Another challenge in the Burgoyne Surround quilt pattern is in the construction: it is really a master block that is comprised of many component blocks. The instructions for this quilt pattern are in a book I have had for years, Quilting for People Who Don’t Have Time to Quilt by Marti Michell. This is the book that opened my eyes to the strip quilting technique.

The blossom fabric was one from Edith’s stash, and the pink polka dot used as the main background fabric was from Granny’s stash. The soft rose pink was one I have had in my stash for years: as I recall, I was planning to make dresses for my daughters when they were young, but never got around to making them. Back then, not only was I one of the People Who didn’t Have Time to Quilt, but I also didn’t have much spare time to do much sewing in general. I count myself fortunate that I now have more free time to spend on quilting. Over the past 3-years, I have made over 60 quankets. Check out my photo gallery here.

I will be linking this to this year’s 100 Quilts for Kids annual charity drive, which is being coordinated by Alyson who blogs over at The Hasty Quilter. This year’s drive will run through the end of November, so you still have time to participate.

This will be donated to the County of Ventura, Children & Family Services, for a foster child.

100 Quilts for Kids Annual Charity Drive

charity quilts

This year’s 100 Quilts for Kids annual charity drive is being run by Alyson this year, who blogs over at The Hasty Quilter. In checking it out the other day, it looks like there is still a ways to go! In 2015, the quilting community donated 119 quilts, yet this year, there are only about a dozen quilts linked-up so far. Knowing how generous the quilting community is, let’s try to exceed last year’s number! There is still time, as this year’s drive will run through the end of November.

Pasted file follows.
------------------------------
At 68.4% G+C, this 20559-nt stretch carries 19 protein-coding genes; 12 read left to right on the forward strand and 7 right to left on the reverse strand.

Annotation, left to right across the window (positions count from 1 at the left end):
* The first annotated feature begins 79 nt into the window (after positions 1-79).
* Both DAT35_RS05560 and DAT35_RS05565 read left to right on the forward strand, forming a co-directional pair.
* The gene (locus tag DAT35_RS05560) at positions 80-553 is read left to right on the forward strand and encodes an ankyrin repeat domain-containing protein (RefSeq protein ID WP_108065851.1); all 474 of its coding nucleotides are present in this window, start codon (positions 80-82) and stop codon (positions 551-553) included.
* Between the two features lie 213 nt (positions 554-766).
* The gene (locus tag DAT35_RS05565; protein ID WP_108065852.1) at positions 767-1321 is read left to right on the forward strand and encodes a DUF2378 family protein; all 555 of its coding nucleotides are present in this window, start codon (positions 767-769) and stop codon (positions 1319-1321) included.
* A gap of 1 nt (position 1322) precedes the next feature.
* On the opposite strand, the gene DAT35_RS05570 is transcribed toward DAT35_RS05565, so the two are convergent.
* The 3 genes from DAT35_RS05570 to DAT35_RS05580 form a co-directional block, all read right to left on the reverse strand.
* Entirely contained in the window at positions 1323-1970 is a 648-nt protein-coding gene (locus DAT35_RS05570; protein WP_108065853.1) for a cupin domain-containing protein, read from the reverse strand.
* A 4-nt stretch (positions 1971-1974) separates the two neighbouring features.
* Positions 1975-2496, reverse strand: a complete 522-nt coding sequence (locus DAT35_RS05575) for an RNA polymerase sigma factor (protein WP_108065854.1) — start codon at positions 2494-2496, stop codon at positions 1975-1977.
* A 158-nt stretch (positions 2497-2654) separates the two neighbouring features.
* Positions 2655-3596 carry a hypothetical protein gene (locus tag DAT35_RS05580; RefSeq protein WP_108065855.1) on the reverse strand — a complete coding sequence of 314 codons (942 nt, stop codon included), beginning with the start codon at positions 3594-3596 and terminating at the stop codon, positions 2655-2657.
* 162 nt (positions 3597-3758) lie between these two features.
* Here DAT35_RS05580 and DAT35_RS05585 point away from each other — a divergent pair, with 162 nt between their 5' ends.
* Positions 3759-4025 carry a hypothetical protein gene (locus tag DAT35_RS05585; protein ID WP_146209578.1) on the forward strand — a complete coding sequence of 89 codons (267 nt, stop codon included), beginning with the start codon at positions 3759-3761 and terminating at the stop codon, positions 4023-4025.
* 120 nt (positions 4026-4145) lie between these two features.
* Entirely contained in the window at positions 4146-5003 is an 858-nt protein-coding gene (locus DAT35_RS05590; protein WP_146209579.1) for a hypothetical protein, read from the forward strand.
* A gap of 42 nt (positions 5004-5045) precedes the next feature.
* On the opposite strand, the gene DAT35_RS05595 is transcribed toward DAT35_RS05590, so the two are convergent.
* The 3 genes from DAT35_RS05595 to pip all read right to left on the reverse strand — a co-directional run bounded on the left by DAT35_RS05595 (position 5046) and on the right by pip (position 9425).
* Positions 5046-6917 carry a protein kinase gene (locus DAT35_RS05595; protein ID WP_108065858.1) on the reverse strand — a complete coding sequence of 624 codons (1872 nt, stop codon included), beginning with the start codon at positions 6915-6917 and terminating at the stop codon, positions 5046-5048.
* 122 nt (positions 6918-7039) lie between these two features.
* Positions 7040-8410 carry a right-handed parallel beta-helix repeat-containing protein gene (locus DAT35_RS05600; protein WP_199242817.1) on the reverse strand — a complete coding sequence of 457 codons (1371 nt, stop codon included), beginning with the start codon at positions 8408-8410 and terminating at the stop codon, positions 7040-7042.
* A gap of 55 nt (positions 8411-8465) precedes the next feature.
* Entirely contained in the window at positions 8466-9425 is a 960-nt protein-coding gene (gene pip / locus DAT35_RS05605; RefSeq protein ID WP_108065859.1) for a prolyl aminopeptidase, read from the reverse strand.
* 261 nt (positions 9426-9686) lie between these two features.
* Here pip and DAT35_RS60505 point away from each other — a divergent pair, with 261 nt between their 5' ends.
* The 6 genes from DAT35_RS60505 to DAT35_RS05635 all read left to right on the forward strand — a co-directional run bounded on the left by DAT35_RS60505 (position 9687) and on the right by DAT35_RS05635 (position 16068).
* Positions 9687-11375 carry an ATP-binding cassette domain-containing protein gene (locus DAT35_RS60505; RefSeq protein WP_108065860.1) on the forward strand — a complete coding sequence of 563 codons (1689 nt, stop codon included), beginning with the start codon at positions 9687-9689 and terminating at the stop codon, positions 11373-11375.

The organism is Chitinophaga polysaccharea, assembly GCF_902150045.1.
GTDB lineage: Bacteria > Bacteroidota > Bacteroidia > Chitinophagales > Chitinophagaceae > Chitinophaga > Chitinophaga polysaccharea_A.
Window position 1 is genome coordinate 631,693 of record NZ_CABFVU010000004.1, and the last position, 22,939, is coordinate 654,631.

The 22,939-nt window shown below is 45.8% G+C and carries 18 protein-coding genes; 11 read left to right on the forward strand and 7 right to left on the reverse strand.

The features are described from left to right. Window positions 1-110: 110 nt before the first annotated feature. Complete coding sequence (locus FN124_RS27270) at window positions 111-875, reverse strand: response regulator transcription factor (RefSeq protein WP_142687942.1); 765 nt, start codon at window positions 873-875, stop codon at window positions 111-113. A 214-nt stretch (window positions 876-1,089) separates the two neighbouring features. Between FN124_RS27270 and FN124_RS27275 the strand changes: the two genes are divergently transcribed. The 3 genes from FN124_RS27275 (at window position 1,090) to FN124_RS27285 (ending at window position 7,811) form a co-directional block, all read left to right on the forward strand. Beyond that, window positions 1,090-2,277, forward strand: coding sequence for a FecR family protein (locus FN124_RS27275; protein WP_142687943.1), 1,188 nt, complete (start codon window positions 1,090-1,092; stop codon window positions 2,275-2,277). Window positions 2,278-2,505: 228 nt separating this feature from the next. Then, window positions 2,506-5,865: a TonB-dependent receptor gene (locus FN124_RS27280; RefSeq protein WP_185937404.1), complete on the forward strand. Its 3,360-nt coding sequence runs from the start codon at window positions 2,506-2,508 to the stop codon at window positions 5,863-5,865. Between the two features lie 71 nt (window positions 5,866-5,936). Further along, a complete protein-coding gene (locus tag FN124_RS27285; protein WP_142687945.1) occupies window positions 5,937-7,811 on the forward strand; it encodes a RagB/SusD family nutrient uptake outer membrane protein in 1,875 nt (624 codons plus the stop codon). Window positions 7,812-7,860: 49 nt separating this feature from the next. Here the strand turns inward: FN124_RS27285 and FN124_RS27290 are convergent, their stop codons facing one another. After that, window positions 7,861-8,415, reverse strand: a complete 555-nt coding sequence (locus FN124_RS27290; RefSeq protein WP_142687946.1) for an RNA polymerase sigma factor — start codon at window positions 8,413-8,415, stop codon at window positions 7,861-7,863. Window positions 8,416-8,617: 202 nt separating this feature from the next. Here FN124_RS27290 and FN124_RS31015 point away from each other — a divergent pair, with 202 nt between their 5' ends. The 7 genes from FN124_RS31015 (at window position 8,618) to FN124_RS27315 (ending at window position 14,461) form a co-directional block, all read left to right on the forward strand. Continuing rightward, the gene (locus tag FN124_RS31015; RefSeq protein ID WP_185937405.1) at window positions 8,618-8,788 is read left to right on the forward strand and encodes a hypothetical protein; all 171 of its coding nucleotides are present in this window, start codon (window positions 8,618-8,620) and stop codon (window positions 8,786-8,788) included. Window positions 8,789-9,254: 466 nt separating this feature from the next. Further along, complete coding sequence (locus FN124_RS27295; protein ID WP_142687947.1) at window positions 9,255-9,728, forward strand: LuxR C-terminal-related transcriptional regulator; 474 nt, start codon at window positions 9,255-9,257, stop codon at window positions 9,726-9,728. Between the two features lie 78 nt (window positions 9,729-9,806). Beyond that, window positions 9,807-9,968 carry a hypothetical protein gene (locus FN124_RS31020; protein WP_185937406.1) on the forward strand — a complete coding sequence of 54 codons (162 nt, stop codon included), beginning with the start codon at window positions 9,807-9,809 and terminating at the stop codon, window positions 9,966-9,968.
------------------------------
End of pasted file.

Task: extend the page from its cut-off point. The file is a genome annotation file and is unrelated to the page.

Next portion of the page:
I encourage you to pull out those tops you have lying around that you can’t decide what to do with, add a fleece-back (see my Part 1, Part 2 and Part 3 tutorial here), and donate them to foster kids in your community through your local government’s Family Services department.

Mon-star

quanket

Mon-star (pronounced ‘mon-sta’)
October 2016

I will be linking this to this year’s 100 Quilts for Kids annual charity drive, which Heather over at Quilts in the Queue used to oversee. This year, Heather turned the reins over to Alyson who blogs over at The Hasty Quilter. In checking it out the other day, it looks like we still have a ways to go! In 2015, the quilting community donated 119 quilts, yet this year, there are only about a dozen quilts linked-up so far. Knowing how generous the quilting community is, let’s try to exceed last year’s number! There is still time, as this year’s drive will run through the end of November.

Mon-star is a friendship star quilt pattern. The inspiration for this quanket began with the monsters fabric, shown in the lower right corner – another new fabric that was too cute to resist. I chose the other fabric colors based on the colors in the monsters fabric, and while the colors are all rather saturated, I felt putting focus on the teal-blue star brought the contrast that was needed.